Treasury Secretary Steven Mnuchin says he's not worried about a difference in interest rates that the bond market considers to be a warning about the economy and a potential recession.
The difference between short- and longer-term rates is normally ignored. But the market starts to notice when they get closer to one another, what traders call "flattening," and especially when the short term rate spikes above the longer-term one, something known as an "inverted yield curve," which has long been the harbinger of tougher times.
The curve has been flattening all summer.
The difference in rates between the Treasury's and 10-year notes reached a slim 18.8 basis points Friday, and the concern is that they will invert. Once that happens, it is considered a reliable warning that recession could be months to a year away.
The Treasury secretary, however, isn't alarmed. "I, for one, am not at all concerned about the yield curve. I don't think that's a predictor of economic growth," Mnuchin said Tuesday on CNBC's "Squawk Box." "I think it's a market condition, and for now having a flat yield curve with us issuing long-term debt is something we're perfectly content with."
The yield on the 10-year yield was at 2.87 percent Tuesday, well off its recent high above 3 percent. The 2-year, which most represents Fed rate hikes, was at 2.64 percent. On Tuesday, the difference between the two widened to just under 22 basis points.
"The weakness in housing, the high valuation in the stock market, corporate indebtedness, there are 1,001 things we can talk about. The yield curve has been a reliable signal of recessions. It's telling us something," said David Ader, Informa Financial Intelligence chief macro strategist. "The odds would say yes, so maybe it is important."
Ader said the curve move is different this time because the Fed used quantitative easing after the financial crisis to add liquidity to markets. It helped subdue longer-end rates, but still as the Fed moves away from QE, its program to unwind its balance sheet and allow Treasury securities to run off has not helped to steepen the curve.
"I think the yield curve is an issue, and we're going to have this debate all the way into the next recession. The yield curve is heading toward inversion. Two more rate hikes will do it," Ader said.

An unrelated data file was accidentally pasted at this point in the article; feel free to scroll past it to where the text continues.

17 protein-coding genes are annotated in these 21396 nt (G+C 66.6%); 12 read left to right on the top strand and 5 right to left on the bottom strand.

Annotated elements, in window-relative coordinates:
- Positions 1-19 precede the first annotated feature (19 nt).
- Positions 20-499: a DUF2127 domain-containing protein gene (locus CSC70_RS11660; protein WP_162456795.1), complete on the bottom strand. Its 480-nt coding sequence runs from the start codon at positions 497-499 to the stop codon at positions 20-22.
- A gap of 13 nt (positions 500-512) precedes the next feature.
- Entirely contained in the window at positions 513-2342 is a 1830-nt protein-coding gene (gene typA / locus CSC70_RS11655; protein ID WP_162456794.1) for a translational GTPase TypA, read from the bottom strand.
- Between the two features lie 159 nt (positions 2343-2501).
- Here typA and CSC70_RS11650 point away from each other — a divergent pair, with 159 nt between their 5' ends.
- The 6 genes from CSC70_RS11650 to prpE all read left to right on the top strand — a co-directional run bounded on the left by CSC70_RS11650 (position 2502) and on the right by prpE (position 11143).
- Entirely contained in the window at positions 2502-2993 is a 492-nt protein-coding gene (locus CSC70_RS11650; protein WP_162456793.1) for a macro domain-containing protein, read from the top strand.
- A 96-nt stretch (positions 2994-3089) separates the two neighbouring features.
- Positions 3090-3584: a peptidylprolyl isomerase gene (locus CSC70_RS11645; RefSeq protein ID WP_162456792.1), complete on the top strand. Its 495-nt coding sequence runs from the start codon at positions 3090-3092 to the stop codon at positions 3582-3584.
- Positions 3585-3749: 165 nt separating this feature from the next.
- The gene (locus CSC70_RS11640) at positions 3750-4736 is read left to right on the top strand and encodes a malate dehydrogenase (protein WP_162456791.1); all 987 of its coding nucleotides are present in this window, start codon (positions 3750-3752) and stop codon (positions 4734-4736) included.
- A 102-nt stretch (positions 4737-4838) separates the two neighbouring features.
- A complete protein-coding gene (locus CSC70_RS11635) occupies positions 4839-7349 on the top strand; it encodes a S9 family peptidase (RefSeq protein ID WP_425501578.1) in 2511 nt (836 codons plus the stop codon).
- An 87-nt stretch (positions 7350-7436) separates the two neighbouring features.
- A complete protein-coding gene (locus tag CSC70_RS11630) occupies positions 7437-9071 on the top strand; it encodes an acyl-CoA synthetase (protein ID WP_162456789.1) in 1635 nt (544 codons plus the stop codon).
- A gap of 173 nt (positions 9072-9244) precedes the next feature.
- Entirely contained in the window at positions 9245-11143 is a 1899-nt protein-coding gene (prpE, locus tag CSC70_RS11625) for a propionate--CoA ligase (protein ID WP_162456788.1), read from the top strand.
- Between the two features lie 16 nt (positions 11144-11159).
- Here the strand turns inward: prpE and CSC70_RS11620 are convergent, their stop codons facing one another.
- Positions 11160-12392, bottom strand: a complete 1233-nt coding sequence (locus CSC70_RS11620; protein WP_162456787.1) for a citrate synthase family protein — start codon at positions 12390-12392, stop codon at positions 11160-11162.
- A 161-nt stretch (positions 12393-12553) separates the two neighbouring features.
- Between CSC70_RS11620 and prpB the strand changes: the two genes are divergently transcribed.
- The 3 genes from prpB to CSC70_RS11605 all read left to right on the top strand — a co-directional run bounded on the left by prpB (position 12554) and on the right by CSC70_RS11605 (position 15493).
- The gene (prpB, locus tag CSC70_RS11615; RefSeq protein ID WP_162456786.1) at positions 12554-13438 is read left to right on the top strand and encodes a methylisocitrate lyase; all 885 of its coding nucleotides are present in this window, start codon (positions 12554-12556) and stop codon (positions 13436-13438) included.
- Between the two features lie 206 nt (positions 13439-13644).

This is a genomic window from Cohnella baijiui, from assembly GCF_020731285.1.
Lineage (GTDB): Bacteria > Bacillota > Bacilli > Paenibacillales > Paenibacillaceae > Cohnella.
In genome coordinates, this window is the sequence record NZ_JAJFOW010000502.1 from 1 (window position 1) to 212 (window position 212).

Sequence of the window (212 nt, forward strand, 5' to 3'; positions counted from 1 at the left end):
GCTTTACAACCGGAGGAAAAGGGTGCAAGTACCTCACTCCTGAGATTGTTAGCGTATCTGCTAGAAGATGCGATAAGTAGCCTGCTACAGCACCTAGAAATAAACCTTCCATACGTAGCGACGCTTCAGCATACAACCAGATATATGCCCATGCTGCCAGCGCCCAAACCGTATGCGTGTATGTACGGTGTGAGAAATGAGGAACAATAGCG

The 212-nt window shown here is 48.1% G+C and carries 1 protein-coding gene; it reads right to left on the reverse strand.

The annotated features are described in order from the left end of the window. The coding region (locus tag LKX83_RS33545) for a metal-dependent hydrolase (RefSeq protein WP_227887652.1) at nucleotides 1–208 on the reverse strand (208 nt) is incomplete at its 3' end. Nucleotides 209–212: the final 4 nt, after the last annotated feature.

Fed officials are also divided on whether the flattening curve is an issue, with a number of them dismissing it as a problem. Mnuchin said Tuesday he respects the Fed's independence and sees Chairman Jerome Powell as a "phenomenal leader."
That conflicts with recent comments from President Donald Trump, who criticized the Fed's rate hiking policy as being bad for the economy, and he said he was not "thrilled" with Powell.
Strategas Research's Thomas Tzitzouris said in a note Tuesday that the curve is reflecting the market's "semi-passive strategies," which are betting heavily against the risk of rising inflation.
"Rather, a negative term premium is a DIRECT manifestation of a worry that the Fed is likely to commit a policy mistake in an environment with a dangerously low nominal growth cushion," said Tzitzouris, head of fixed income research.
The strategist said the market's term structure of inflation expectations should never be flat from five to 30 years, and it's currently flatter than it was at the start of the last recession and end of the previous recession. "There's no way to deny it; the market doubts inflation will reach target in the next 30 years, and it doubts that there will even be an acceleration towards target in the next 5, or even 10 years. If the Fed sees past this market stance, and still sees the need to tighten another 150 bps from here, it's hard to see how this curve doesn't invert well before the Fed Funds rate reaches 3.50%," he wrote.
The Fed has signaled it is comfortable with a moderate level of inflation, which has been below its 2 percent target, when measured by the PCE deflator, its favored inflation gauge.
Ader said a positive for the Treasury would be if it was now considering using the low rates on the long end to issue new longer-duration debt, as Mnuchin has previously discussed. There are no current plans for longer-duration bonds.
"What an opportunity for them now to start issuing 40- and 50-years debt. It might make [the curve] widen but it you're a prudent secretary of Treasury, your job is to fund our deficit at the lowest possible cost. A flatter yield curve allows them to do it at the lowest possible rate. I suspect they will at some point, and the majority of the debt is being extended anyway," he said.